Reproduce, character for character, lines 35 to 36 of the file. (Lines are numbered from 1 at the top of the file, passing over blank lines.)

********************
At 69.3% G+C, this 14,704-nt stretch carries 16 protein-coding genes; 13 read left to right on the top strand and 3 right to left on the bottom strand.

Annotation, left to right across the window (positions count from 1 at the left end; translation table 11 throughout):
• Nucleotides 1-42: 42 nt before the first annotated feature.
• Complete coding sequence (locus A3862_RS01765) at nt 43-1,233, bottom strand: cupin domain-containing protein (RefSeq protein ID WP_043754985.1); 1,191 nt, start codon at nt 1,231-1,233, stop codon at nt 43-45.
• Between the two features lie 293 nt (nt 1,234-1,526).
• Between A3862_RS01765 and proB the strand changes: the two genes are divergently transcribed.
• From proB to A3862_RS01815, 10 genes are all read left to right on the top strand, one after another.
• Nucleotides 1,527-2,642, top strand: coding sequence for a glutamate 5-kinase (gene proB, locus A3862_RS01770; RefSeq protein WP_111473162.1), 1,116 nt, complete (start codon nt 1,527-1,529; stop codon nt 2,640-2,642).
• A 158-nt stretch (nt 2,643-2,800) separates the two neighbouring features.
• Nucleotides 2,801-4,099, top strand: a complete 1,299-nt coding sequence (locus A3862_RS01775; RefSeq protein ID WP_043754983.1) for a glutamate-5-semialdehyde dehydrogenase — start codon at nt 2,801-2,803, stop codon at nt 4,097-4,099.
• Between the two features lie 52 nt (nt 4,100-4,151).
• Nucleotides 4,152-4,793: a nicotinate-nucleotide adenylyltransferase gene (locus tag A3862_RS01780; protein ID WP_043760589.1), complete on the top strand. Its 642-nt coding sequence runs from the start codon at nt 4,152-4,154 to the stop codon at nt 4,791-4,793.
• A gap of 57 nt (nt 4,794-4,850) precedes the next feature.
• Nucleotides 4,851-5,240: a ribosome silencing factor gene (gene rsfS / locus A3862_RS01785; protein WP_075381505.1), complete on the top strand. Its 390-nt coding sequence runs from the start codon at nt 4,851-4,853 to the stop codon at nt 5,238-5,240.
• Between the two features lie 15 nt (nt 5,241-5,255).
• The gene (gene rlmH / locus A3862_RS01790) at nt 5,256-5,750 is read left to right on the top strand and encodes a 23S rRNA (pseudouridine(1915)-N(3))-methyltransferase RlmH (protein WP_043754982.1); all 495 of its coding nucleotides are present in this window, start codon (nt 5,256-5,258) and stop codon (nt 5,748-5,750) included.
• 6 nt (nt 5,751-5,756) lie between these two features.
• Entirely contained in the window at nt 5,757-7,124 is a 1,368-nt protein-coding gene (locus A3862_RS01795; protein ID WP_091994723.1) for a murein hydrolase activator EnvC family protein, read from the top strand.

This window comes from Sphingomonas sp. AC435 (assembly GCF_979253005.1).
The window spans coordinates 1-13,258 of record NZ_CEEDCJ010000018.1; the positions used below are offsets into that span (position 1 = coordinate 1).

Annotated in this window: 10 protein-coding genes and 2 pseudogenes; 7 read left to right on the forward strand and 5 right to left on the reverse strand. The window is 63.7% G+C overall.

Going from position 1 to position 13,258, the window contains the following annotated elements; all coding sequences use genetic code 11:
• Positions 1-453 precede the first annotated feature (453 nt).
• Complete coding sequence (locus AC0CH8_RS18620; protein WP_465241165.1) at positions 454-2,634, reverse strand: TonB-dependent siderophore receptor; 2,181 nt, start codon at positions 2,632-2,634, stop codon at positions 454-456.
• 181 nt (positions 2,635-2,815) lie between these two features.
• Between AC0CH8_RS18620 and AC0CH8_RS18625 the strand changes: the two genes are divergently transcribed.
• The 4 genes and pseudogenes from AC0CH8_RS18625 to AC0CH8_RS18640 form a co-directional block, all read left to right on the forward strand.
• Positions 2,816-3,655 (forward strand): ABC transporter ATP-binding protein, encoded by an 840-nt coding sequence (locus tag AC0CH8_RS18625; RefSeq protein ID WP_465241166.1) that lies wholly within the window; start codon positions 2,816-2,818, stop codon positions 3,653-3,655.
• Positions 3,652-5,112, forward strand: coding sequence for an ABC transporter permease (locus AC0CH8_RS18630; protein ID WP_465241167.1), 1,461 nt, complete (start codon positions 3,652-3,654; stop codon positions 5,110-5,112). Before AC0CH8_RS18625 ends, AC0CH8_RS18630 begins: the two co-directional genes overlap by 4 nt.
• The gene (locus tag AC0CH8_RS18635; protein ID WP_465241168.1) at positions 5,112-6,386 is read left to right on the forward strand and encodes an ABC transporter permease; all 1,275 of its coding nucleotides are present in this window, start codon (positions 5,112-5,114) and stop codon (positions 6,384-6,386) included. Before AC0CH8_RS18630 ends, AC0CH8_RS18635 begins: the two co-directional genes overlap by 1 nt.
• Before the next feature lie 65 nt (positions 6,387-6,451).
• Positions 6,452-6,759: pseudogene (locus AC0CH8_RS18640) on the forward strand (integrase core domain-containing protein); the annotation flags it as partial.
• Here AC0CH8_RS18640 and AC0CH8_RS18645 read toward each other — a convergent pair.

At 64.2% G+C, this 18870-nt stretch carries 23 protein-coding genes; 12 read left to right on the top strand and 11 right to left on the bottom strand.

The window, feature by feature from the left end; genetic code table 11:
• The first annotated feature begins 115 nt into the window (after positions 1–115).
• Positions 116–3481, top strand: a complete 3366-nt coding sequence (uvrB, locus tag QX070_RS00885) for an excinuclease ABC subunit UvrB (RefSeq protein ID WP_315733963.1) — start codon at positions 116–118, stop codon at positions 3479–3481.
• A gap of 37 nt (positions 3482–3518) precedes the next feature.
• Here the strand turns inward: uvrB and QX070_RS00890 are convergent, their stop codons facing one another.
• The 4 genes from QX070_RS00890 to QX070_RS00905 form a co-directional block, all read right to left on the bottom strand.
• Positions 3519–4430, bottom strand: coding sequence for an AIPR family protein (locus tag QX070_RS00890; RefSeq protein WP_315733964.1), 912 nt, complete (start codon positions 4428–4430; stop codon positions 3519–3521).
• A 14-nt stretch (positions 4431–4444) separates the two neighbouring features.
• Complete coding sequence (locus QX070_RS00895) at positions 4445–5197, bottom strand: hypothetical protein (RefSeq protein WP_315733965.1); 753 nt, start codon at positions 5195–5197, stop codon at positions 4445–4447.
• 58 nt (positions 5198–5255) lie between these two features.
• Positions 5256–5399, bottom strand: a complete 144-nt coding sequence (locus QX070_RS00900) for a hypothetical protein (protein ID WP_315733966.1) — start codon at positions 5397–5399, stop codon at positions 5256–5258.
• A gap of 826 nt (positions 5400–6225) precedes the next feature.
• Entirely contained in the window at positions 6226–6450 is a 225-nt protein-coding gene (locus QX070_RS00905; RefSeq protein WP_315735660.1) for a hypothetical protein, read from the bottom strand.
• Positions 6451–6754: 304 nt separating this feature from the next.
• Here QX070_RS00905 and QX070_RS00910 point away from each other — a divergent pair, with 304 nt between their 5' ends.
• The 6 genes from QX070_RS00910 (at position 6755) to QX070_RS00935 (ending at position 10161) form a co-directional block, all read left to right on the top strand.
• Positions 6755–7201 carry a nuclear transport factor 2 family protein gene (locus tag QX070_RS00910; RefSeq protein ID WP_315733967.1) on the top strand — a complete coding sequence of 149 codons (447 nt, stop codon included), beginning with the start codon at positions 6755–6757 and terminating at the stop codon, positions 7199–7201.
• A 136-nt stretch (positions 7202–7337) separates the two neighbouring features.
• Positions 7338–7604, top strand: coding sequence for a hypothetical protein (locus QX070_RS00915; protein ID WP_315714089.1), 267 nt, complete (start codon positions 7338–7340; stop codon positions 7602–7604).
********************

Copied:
The window, feature by feature from the left end; genetic code table 11:
• The first annotated feature begins 115 nt into the window (after positions 1–115).